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Zelensky is Pinocchio, officer tells The New Yorker

The president’s claim that just 31,000 Ukrainian troops were killed in action obfuscates reality, according to magazine interview

Ukrainian frontline casualties are far higher than what that country’s leadership is willing to admit, according to The New Yorker.

The American magazine published on Monday a deep dive into frontline realities of the Ukraine conflict, based on what reporter Luke Mogelson witnessed in January while he was embedded in one of the most motivated and well-equipped Ukrainian units.

He mentioned hearing of an acquaintance of his, an infantry officer with whom he’d worked on another story a year ago. The news was that one of his former soldiers had been killed, to which Mogelson replied that the best Ukrainian men appeared to be dying these days.

“Everyone dies here,” the source responded. “The best, the worst. We remember the bright, strong personalities. Everyone else just fades into nothingness.”

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FILE PHOTO: Ukrainian President Vladimir Zelensky.
Zelensky pledges another counteroffensive

The report’s source went on to compare Vladimir Zelensky to Pinocchio, the children’s-book character whose nose grows when he tells lies. The dismissive characterization of the president was over his claiming in February that only 31,000 Ukrainian troops had been killed in action. That figure didn’t include those missing in action, who constitute “a huge part of our losses,” the officer told The New Yorker.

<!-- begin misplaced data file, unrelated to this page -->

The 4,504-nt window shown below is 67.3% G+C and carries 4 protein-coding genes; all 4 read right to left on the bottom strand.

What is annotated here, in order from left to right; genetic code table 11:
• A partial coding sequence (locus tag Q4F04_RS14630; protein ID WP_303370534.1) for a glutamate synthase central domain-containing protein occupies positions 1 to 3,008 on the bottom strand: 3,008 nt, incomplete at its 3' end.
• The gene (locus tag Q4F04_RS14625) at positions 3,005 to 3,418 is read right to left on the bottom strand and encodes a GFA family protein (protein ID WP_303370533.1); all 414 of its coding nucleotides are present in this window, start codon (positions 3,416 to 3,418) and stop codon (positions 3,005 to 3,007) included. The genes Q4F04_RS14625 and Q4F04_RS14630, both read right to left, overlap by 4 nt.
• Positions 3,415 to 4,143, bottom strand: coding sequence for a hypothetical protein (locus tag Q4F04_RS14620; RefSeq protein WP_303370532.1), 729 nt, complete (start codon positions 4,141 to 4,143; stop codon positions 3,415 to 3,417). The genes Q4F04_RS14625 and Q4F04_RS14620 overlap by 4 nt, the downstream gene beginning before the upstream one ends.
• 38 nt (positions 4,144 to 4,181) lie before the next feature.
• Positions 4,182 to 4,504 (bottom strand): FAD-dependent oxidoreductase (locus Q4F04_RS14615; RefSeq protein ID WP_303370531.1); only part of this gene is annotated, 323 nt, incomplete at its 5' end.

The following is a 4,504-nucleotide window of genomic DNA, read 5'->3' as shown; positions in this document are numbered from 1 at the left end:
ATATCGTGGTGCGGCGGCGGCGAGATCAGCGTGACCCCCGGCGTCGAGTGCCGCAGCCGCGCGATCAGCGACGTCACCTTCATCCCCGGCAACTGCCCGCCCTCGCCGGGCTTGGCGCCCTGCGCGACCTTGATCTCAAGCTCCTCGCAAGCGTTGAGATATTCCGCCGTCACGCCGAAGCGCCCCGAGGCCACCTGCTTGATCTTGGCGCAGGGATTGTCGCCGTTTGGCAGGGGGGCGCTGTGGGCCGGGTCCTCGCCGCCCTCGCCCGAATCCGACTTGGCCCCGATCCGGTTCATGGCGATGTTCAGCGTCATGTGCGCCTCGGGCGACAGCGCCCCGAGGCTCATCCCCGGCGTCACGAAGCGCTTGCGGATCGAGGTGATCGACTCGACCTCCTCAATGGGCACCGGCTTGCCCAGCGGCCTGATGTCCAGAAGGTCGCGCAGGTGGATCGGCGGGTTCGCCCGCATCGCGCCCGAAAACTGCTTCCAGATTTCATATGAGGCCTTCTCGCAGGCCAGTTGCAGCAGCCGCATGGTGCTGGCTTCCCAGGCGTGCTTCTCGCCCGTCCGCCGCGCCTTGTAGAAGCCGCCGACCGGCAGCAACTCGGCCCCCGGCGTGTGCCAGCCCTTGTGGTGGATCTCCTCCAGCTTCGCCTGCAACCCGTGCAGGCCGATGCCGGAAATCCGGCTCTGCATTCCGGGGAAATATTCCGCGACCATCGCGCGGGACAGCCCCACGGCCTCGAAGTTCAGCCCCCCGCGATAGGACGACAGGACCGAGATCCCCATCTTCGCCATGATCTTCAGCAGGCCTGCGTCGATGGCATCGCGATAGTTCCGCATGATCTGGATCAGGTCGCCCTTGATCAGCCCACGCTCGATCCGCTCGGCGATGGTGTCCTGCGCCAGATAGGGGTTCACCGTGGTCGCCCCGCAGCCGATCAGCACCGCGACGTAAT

Zelensky cited the figure during a press conference to contrast it with Russian estimates of Ukrainian casualties, which he described as “lies that [Russian President Vladimir] Putin and his two-faced associates tell.”

Russian Defense Minister Sergey Shoigu put Ukrainian military losses since January at over 80,000, in an update last week. Last month he said that total Ukrainian casualties since the hostilities started in February 2022 had surpassed 444,000.

The New Yorker’s correspondent followed the exploits of the 1st Separate Assault Battalion of Ukraine’s 59th Infantry Brigade. The unit is also known as Da Vinci Wolves, after its former commander, Dmitry ‘Da Vinci ‘ Kotsubailo. The far-right activist-turned-military-leader was killed in action in March 2023.


READ MORE: Ukraine ‘losing the war’ – US Senate leader

His replacement, Sergey Filimonov, is a fellow Ukrainian nationalist and took charge in February. Some of his latest posts on social media celebrate the killings of Russian concert-goers in the terrorist attack at Crocus City Hall venue last month. 

April 10, 2024 at 07:15PM
RT

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